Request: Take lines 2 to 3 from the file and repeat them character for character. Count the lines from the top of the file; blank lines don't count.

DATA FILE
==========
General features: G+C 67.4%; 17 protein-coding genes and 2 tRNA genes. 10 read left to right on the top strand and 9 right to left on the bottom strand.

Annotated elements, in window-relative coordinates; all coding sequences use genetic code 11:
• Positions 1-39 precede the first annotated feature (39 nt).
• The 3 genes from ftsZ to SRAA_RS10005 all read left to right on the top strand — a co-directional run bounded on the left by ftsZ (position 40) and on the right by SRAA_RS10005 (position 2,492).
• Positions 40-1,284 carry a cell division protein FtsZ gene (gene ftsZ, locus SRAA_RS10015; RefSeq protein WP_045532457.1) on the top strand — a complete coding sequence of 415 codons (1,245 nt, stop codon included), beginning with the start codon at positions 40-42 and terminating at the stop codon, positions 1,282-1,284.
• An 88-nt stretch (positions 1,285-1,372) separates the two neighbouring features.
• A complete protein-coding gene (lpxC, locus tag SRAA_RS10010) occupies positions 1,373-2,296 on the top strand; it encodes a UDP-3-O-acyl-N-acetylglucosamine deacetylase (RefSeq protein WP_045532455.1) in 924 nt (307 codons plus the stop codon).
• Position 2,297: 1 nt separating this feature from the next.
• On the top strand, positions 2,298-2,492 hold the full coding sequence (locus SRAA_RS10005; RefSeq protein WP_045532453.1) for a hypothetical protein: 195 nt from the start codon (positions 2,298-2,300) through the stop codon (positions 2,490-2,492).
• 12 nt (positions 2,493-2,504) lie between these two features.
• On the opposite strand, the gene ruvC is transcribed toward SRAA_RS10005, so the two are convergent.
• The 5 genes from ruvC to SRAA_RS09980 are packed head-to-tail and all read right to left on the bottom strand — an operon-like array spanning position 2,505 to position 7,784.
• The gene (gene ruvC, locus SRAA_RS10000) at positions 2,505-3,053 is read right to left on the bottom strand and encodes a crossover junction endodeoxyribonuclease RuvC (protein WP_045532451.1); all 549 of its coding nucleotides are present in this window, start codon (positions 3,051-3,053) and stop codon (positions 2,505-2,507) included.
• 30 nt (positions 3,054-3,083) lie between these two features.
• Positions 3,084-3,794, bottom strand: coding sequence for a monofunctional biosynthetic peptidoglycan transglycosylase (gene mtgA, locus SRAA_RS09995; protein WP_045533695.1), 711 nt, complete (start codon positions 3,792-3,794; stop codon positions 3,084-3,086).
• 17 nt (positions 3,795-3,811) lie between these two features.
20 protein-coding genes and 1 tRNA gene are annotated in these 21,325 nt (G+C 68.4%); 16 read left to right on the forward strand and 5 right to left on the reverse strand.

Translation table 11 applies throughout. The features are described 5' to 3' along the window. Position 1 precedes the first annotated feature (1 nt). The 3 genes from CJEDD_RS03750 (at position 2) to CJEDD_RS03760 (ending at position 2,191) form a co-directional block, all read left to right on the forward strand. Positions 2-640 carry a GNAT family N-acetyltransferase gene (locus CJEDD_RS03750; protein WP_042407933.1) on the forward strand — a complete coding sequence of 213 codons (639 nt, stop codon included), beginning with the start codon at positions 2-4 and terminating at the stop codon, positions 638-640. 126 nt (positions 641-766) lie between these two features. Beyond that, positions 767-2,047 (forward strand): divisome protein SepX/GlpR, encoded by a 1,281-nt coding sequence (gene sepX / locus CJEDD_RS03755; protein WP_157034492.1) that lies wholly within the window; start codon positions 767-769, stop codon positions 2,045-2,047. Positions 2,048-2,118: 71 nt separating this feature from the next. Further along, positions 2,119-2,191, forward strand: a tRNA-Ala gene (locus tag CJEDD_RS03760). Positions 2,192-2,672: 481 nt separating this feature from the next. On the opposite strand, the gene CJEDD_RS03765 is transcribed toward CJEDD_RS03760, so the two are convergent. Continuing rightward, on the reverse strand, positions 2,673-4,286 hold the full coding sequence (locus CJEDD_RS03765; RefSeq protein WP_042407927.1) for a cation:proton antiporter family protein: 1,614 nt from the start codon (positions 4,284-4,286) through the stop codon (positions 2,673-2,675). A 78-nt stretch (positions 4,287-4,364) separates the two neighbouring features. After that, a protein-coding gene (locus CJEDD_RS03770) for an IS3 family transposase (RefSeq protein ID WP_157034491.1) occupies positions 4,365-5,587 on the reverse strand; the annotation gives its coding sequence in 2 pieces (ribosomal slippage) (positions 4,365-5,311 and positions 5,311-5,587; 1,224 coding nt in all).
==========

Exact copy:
Annotated elements, in window-relative coordinates; all coding sequences use genetic code 11:
• Positions 1-39 precede the first annotated feature (39 nt).